Pharmaceutical Management: Our Impact

Twenty MSH experts on tuberculosis (TB) from 15 countries showcased the latest global experience and methodologies at the 40th Union Conference on Lung Health, held December 3-7 2009, in Cancun, Mexico.

The MSH East African Drug Seller Initiative and the Tanzania Food and Drugs Authority (TFDA) finalized the rollout model for Tanzania’s accredited drug dispensing outlet (ADDO) program at a workshop in Morogoro, Tanzania, in September. MSH Senior Program Associate Edmund Rutta presented elements of the revised model at the Corporate Council on Africa’s 2009 US–Africa Business Summit, in a panel supported by the Rockefeller Foundation.

The Initiative on Adherence to Antiretrovirals of the International Network for the Rational Use of Drugs (INRUD-IAA) has published a new bibliography of 460 articles that will interest to those working in the field of adherence to antiretroviral therapy (ART) in Africa.

Coptic Waiting in Tent. Photo Credit: MSH StaffOn November 4–6, 2009, in Gisenyi, Rwanda, the Initiative on Adherence to Antiretrovirals of the International Network for the Rational Use of Drugs (INRUD-IAA) hosted its third annual meeting on antiretroviral therapy (ART) adherence. Results of an INRUD-IAA research study showed that the adherence indicators chosen for study are clinically meaningful—that is, they correlate to increases in patients’ CD4 counts and weight gain.

Andualem Mohammed, SCMS advisor. Photo Credit: Margaret Hartley.MSH: Please tell me about your background and how you became interested in public health. I am from Ethiopia, and I joined Management Sciences for Health (MSH) as an employee seconded to a Missionaries of Charity orphanage for HIV-positive children, where I became the head of the pharmacy. But I wanted an opportunity to help millions of people instead of hundreds, so I joined the Supply Chain Management System (SCMS) Project as Quantification and Supply Planning Advisor.MSH: What is your role at MSH?

In a recently published article in the Journal of Acquired Immune Deficiency Syndromes, MSH and Columbia University staff assert that funding for the scale up of AIDS-related drug and commodity procurement, distribution, and pharmacy management systems can strengthen the entire health system in countries with limited resources. In the abstract, "How AIDS Funding Strengthens Health Systems: Progress in Pharmaceutical Management," Martha Embrey,* David Hoos,†and Jonathan Quick* describe some of these positive effects.

HIV, tuberculosis, malaria, diarrheal disease, respiratory tract infections—these major killers in the developing world are becoming resistant to the medicines used to treat them. According to the Center for Global Development, the emergence and spread of drug resistance are draining resources and threatening the ability to treat infectious diseases in developing countries. Through international forums and publications, Management Sciences for Health (MSH) continues to spread the word about ways to contain resistance to antimicrobials.In September, Dr. Mohan P.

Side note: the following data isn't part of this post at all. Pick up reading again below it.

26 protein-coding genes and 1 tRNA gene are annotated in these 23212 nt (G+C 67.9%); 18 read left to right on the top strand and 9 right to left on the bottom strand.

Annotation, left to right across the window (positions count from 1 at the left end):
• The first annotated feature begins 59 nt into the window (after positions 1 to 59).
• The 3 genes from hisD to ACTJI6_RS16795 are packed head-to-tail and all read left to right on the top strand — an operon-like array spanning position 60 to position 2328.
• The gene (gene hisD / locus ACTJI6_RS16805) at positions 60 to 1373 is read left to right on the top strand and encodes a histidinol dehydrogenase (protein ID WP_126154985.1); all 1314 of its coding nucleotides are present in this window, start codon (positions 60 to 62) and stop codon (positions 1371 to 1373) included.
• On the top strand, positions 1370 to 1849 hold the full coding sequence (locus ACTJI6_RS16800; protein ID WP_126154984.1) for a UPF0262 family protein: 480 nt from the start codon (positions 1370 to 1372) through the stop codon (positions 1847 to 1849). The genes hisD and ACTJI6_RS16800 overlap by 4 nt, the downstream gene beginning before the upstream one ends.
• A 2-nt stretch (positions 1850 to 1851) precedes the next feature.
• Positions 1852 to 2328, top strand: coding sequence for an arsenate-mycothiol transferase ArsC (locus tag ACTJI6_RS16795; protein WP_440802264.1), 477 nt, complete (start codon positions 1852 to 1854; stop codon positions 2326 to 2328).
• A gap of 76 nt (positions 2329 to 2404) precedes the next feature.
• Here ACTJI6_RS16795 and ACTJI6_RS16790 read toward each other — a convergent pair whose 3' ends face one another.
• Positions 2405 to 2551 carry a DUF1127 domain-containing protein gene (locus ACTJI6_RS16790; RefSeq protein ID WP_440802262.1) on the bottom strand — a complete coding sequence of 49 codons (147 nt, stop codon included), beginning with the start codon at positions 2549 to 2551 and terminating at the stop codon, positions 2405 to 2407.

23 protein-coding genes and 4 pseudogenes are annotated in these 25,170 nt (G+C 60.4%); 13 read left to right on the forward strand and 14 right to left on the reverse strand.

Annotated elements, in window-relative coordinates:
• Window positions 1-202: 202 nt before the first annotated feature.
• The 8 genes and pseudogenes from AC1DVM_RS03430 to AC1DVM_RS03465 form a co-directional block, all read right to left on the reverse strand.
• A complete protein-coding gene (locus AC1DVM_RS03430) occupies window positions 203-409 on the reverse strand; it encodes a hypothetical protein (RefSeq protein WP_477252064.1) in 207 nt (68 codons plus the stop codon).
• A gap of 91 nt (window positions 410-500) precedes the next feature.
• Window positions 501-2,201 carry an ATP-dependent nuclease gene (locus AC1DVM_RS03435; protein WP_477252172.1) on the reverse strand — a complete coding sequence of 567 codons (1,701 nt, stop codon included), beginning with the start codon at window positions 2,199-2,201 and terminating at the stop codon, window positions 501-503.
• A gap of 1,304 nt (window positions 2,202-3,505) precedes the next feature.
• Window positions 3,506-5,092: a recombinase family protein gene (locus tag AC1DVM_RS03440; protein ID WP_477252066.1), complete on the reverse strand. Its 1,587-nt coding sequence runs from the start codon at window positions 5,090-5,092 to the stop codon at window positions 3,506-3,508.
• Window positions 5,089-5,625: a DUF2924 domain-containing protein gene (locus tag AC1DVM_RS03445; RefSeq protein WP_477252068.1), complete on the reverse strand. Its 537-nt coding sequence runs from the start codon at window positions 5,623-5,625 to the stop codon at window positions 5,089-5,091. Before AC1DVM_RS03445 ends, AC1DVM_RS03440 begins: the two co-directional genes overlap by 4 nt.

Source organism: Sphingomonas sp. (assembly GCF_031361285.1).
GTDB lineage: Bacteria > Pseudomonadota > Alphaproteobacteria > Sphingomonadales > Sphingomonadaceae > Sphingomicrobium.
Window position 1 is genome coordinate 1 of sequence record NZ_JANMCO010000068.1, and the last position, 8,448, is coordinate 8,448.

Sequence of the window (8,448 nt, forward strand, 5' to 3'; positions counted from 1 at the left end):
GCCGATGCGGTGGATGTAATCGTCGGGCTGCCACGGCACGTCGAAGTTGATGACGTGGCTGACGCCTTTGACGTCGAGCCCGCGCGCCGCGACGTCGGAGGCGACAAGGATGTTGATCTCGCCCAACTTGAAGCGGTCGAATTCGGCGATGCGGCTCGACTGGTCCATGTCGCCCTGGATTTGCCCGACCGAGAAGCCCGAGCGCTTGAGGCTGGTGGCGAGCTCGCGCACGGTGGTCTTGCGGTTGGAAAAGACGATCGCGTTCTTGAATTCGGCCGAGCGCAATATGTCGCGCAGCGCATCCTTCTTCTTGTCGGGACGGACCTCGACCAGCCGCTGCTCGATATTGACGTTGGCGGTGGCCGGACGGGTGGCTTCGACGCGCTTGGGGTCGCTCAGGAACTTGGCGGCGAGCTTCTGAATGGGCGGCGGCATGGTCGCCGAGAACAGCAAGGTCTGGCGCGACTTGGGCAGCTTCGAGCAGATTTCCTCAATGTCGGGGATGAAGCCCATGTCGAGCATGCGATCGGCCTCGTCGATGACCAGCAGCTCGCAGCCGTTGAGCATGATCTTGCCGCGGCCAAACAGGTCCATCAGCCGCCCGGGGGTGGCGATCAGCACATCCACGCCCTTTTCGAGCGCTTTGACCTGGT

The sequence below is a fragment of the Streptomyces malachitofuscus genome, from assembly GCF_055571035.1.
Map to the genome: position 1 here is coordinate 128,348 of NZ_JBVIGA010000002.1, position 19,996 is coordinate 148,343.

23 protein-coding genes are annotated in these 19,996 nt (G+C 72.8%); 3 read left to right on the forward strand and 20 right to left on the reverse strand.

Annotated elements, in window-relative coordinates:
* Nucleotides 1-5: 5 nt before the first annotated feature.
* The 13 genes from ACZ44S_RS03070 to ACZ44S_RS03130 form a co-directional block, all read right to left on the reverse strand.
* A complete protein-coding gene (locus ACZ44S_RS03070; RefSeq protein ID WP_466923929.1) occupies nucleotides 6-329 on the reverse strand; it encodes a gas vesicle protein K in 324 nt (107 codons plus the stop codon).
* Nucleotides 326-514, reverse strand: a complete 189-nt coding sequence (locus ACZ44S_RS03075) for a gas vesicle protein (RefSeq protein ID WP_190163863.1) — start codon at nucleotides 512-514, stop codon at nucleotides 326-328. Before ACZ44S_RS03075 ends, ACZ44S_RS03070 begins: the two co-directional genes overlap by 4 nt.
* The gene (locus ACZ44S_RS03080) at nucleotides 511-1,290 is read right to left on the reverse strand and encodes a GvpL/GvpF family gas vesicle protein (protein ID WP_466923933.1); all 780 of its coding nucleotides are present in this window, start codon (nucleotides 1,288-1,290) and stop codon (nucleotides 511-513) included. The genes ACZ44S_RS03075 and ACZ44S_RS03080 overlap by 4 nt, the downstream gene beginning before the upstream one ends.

A National Medical Store in Uganda. Photo Credit: MSH Staff.The US Agency for International Development recently awarded MSH a five-year, $39-million cooperative agreement to implement the Securing Ugandans’ Right to Essential Medicines (SURE) Program. SURE’s mandate is to make certain that Uganda’s people have access to good-quality essential medicines and health supplies by strengthening the national pharmaceutical supply system.

With increased access to essential medicines in developing countries comes an increased need to monitor and promote the safety and effectiveness of these medicines. The USAID-funded Strengthening Pharmaceutical Systems (SPS) Program recently published “Supporting Pharmacovigilance in Developing Countries: The Systems Perspective”(PDF), in the Journal of Acquired Immune Deficiency Syndromes (JAIDS), a paper describing the SPS conceptual framework and operational approach to strengthening pharmacovigilance and medicine safety systems in resource-limited settings.

Many people in rural Tanzania seek health care and medicines from retail drug shops, called duka la dawa baridi, for reasons such as convenience. Historically, the Tanzania Food and Drugs Authority (TFDA) authorized duka la dawa baridi to provide nonprescription medicines; however, a 2001 assessment showed that many shops sold prescription drugs illegally and that the drug sellers were generally unqualified and untrained.

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